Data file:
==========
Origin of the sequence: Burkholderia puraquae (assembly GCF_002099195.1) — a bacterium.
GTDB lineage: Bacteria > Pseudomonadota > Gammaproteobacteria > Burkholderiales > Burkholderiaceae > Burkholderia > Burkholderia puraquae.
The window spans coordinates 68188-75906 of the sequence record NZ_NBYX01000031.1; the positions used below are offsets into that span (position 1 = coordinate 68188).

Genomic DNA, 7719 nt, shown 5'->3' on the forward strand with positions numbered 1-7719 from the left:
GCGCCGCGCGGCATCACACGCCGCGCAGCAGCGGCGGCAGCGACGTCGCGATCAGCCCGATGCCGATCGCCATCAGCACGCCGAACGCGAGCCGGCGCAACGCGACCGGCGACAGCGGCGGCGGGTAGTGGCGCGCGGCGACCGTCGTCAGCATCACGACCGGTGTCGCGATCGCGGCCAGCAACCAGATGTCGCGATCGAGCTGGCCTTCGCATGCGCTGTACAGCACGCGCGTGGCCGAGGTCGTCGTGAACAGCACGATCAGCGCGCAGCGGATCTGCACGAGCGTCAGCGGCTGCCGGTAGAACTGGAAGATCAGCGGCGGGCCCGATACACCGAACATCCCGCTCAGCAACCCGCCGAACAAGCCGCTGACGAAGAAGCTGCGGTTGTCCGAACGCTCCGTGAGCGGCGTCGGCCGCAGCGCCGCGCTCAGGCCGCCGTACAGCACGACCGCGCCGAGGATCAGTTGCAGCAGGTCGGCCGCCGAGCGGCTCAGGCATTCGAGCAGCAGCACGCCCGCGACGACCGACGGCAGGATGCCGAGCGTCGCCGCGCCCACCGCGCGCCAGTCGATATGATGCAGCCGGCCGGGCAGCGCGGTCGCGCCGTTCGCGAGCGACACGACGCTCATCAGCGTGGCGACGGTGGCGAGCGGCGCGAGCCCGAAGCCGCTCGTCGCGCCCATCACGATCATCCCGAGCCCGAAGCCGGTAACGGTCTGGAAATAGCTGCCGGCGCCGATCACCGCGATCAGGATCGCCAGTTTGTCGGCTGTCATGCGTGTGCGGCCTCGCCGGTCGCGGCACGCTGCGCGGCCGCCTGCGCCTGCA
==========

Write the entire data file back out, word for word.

Origin of the sequence: Burkholderia puraquae (assembly GCF_002099195.1) — a bacterium.
GTDB lineage: Bacteria > Pseudomonadota > Gammaproteobacteria > Burkholderiales > Burkholderiaceae > Burkholderia > Burkholderia puraquae.
The window spans coordinates 68188-75906 of the sequence record NZ_NBYX01000031.1; the positions used below are offsets into that span (position 1 = coordinate 68188).

Genomic DNA, 7719 nt, shown 5'->3' on the forward strand with positions numbered 1-7719 from the left:
GCGCCGCGCGGCATCACACGCCGCGCAGCAGCGGCGGCAGCGACGTCGCGATCAGCCCGATGCCGATCGCCATCAGCACGCCGAACGCGAGCCGGCGCAACGCGACCGGCGACAGCGGCGGCGGGTAGTGGCGCGCGGCGACCGTCGTCAGCATCACGACCGGTGTCGCGATCGCGGCCAGCAACCAGATGTCGCGATCGAGCTGGCCTTCGCATGCGCTGTACAGCACGCGCGTGGCCGAGGTCGTCGTGAACAGCACGATCAGCGCGCAGCGGATCTGCACGAGCGTCAGCGGCTGCCGGTAGAACTGGAAGATCAGCGGCGGGCCCGATACACCGAACATCCCGCTCAGCAACCCGCCGAACAAGCCGCTGACGAAGAAGCTGCGGTTGTCCGAACGCTCCGTGAGCGGCGTCGGCCGCAGCGCCGCGCTCAGGCCGCCGTACAGCACGACCGCGCCGAGGATCAGTTGCAGCAGGTCGGCCGCCGAGCGGCTCAGGCATTCGAGCAGCAGCACGCCCGCGACGACCGACGGCAGGATGCCGAGCGTCGCCGCGCCCACCGCGCGCCAGTCGATATGATGCAGCCGGCCGGGCAGCGCGGTCGCGCCGTTCGCGAGCGACACGACGCTCATCAGCGTGGCGACGGTGGCGAGCGGCGCGAGCCCGAAGCCGCTCGTCGCGCCCATCACGATCATCCCGAGCCCGAAGCCGGTAACGGTCTGGAAATAGCTGCCGGCGCCGATCACCGCGATCAGGATCGCCAGTTTGTCGGCTGTCATGCGTGTGCGGCCTCGCCGGTCGCGGCACGCTGCGCGGCCGCCTGCGCCTGCA